A Dividend Aristocrat with Some Kick
Chad is a member of The Motley Fool Blog Network -- entries represent the personal opinion of the blogger and are not formally edited.
I've known about V.F. Corp. (NYSE: VFC) as a dividend aristocrat for a while now. When the company acquired Timberland I wasn't tremendously surprised, as this brand seemed to fit with the existing portfolio. What I didn't realize at the time was the difference that Timberland could make to the company's future growth rate. With V.F. Corp. reporting earnings, investors got a chance to see what a difference this footwear brand can make.
I've been impressed already by V.F. Corp's ability to grow its dividend at a respectable rate over many years. With top brands such as Timberland, Vans, Nautica, The North Face, and others, the company has different styles to appeal to a large cross section of consumers. In the retail industry, mass appeal is extremely important and something that individual retailers don't seem to be able to consistently get right. For instance, The Gap (NYSE: GPS) has a brand portfolio of its own, yet has struggled to consistently produce the kind of results investors expect. While the company appears to be turning itself around, having beaten earnings in four of the last four quarters, The Gap's cash flow tells a different story. In the last three years, the company's cash flow has decreased by a total of over 29%. During the same time frame, V.F. Corp. has seen its overall cash flow grow by more than 45%. In another comparison, V.F. Corp. competes directly with Sears Holdings (NASDAQ: SHLD) and its Lands End product line. One company has grown its earnings, cash flow, and dividend (V.F. Corp.). The other company has seen earnings disintegrate, has had negative cash flow, and has no yield (Sears). You can see in the apparel industry there are clear winners and losers, and the stock market is not kind to those that come in on the short end of the stick. Luckily for V.F. Corp. investors, the company has beaten estimates in each of the last four quarters and just turned in a very impressive earnings report.
The company's earnings have to be looked at from the perspective of organic growth versus reported growth because of the Timberland acquisition. For instance, total revenues including Timberland increased 16%, but organic constant dollar growth was up 6%. In the same way, adjusted EPS came in at $1.11, which was down 5%; however, $.12 was related to losses from Timberland and $.11 was from the negative impact from foreign exchange and higher pension expense. There are a lot of moving parts to V.F. Corp. so it makes sense to look at each division's results individually.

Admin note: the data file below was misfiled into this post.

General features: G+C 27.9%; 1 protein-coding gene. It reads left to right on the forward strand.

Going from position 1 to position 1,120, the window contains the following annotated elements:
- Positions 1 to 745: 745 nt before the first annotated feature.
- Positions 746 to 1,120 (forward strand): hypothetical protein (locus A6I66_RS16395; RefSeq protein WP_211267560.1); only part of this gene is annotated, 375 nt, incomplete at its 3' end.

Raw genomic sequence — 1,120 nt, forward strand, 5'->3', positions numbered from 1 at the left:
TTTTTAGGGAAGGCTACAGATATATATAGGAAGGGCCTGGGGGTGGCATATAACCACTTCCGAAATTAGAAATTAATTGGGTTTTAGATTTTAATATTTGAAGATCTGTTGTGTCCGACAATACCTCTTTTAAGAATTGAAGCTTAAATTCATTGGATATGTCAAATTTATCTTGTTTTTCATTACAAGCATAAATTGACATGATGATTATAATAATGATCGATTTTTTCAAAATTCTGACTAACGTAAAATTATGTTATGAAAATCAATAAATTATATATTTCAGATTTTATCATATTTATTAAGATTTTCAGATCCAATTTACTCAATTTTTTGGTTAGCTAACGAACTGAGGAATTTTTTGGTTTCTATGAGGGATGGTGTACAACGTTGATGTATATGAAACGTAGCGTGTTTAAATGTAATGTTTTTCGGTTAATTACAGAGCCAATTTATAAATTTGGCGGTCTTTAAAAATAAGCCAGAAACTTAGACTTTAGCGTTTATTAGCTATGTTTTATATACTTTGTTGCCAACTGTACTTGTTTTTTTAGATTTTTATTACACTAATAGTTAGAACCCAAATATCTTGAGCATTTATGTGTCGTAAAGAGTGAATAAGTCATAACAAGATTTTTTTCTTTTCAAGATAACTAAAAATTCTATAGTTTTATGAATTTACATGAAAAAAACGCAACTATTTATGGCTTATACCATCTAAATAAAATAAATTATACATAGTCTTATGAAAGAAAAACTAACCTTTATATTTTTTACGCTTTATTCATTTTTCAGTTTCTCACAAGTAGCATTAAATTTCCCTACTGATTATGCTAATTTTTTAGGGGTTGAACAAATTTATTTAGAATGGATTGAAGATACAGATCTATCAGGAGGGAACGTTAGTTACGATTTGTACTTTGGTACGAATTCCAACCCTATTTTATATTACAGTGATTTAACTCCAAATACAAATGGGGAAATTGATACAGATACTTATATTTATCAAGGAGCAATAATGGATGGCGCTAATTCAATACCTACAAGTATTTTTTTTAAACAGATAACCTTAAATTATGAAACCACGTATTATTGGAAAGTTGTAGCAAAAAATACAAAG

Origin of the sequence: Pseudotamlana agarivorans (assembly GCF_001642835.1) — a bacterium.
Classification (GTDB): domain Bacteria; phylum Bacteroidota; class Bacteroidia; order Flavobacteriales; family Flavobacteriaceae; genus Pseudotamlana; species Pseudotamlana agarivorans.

The division most affected by the acquisition of Timberland was the company's Outdoor and Action Sports unit. Revenue increased an impressive 44.86%, primarily due to Timberland, but because of integration costs, profit was actually down 7.83%. In the Jeanswear division, revenue was down about 1% in constant dollars. However, the company expects mid-single-digit revenue growth for the year, as margins improve with a hopefully more normal fall and winter season. The Imagewear division showed revenues up just 3%, but this was considered a good achievement versus the exceptionally strong growth this unit saw last year. In the Sportwear division revenues were down 2%, but the company still projected mid-single-digit revenue growth for the year. In the Contemporary Brands division, revenues were reported down 6% in constant dollars. This was due primarily to the sale of the John Varvatos line; excluding the sale, revenues were actually up 7% in constant dollars. This unit is expected to see high single-digit growth, but it will appear the unit experienced a mid-single-digit decline because of this previously mentioned sale. While these are the more traditional divisions of V.F. Corp., the two stars of this earnings report were the company's International and Direct to Consumer divisions.
Internationally, the company's revenues increased 42%, with Timberland representing 26% of this increase. Even worries in international economies were not enough to slow down the company's growth. Sales in Europe were up 16%, Asian sales increased 20%, Chinese sales were up 30%, and now this division represents 33% of total revenue. In the Direct to Consumer division, revenues increased 37% again primarily due to Timberland. The company opened 34 new stores, bringing the total to 1,071, and this division now represents 21% of total revenues. When you realize that these two highest growth divisions now account for more than 50% of total revenues, these higher growth rates should begin to increase V.F. Corp.'s overall earnings growth. You can see from the company's financials and outlook that they certainly expect good things in the future.
The company's gross margin increased slightly to 46.1%, and net income plus depreciation increased 13.66%. On an adjusted basis, the company's free cash flow payout ratio came in at 49.25%. This bodes well for the company to continue its impressive streak of dividend increases. For the year, the company expects revenue growth of 17% in constant dollars, and earnings per share of about $9.50. With this EPS projection, shares sell for about 15.74 times 2012 projections. Analysts are calling for EPS growth of 13.46%, add in the company's almost 2% yield, and the stock looks attractively priced. This company was already a dividend aristocrat, but with Timberland their growth rate should have more kick than before.
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